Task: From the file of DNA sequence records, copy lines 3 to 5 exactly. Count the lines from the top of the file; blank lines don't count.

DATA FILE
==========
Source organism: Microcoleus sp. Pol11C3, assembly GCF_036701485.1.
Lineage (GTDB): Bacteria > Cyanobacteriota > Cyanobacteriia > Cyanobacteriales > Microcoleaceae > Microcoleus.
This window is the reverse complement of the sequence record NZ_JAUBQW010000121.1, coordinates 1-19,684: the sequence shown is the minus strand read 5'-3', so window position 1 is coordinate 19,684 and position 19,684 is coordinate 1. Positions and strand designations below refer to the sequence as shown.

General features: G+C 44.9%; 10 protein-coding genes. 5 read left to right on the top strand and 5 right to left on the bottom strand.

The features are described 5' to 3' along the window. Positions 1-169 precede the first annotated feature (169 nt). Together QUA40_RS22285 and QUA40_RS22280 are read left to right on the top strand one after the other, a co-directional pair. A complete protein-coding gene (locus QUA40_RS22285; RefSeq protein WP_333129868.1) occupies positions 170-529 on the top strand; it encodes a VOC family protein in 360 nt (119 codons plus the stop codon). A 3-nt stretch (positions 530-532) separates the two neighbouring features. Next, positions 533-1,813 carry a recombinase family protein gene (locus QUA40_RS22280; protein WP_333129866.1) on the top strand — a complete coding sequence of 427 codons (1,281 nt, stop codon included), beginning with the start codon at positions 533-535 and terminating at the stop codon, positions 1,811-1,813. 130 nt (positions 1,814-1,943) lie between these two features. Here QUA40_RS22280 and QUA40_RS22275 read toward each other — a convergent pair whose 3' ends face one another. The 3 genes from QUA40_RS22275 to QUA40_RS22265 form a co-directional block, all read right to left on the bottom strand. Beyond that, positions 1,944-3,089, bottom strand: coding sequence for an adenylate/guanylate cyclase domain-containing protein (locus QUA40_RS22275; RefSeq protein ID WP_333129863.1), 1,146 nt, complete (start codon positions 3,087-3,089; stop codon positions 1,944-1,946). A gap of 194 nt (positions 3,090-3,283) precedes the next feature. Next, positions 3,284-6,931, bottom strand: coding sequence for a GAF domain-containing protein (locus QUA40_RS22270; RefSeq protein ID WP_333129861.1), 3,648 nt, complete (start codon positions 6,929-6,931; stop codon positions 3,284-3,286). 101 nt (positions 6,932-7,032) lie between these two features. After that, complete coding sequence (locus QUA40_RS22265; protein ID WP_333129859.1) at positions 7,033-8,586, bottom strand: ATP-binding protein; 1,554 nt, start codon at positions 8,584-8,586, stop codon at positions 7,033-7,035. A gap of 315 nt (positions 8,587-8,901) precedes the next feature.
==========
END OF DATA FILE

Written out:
This window is the reverse complement of the sequence record NZ_JAUBQW010000121.1, coordinates 1-19,684: the sequence shown is the minus strand read 5'-3', so window position 1 is coordinate 19,684 and position 19,684 is coordinate 1. Positions and strand designations below refer to the sequence as shown.

General features: G+C 44.9%; 10 protein-coding genes. 5 read left to right on the top strand and 5 right to left on the bottom strand.

The features are described 5' to 3' along the window. Positions 1-169 precede the first annotated feature (169 nt). Together QUA40_RS22285 and QUA40_RS22280 are read left to right on the top strand one after the other, a co-directional pair. A complete protein-coding gene (locus QUA40_RS22285; RefSeq protein WP_333129868.1) occupies positions 170-529 on the top strand; it encodes a VOC family protein in 360 nt (119 codons plus the stop codon). A 3-nt stretch (positions 530-532) separates the two neighbouring features. Next, positions 533-1,813 carry a recombinase family protein gene (locus QUA40_RS22280; protein WP_333129866.1) on the top strand — a complete coding sequence of 427 codons (1,281 nt, stop codon included), beginning with the start codon at positions 533-535 and terminating at the stop codon, positions 1,811-1,813. 130 nt (positions 1,814-1,943) lie between these two features. Here QUA40_RS22280 and QUA40_RS22275 read toward each other — a convergent pair whose 3' ends face one another. The 3 genes from QUA40_RS22275 to QUA40_RS22265 form a co-directional block, all read right to left on the bottom strand. Beyond that, positions 1,944-3,089, bottom strand: coding sequence for an adenylate/guanylate cyclase domain-containing protein (locus QUA40_RS22275; RefSeq protein ID WP_333129863.1), 1,146 nt, complete (start codon positions 3,087-3,089; stop codon positions 1,944-1,946). A gap of 194 nt (positions 3,090-3,283) precedes the next feature. Next, positions 3,284-6,931, bottom strand: coding sequence for a GAF domain-containing protein (locus QUA40_RS22270; RefSeq protein ID WP_333129861.1), 3,648 nt, complete (start codon positions 6,929-6,931; stop codon positions 3,284-3,286). 101 nt (positions 6,932-7,032) lie between these two features. After that, complete coding sequence (locus QUA40_RS22265; protein ID WP_333129859.1) at positions 7,033-8,586, bottom strand: ATP-binding protein; 1,554 nt, start codon at positions 8,584-8,586, stop codon at positions 7,033-7,035. A gap of 315 nt (positions 8,587-8,901) precedes the next feature.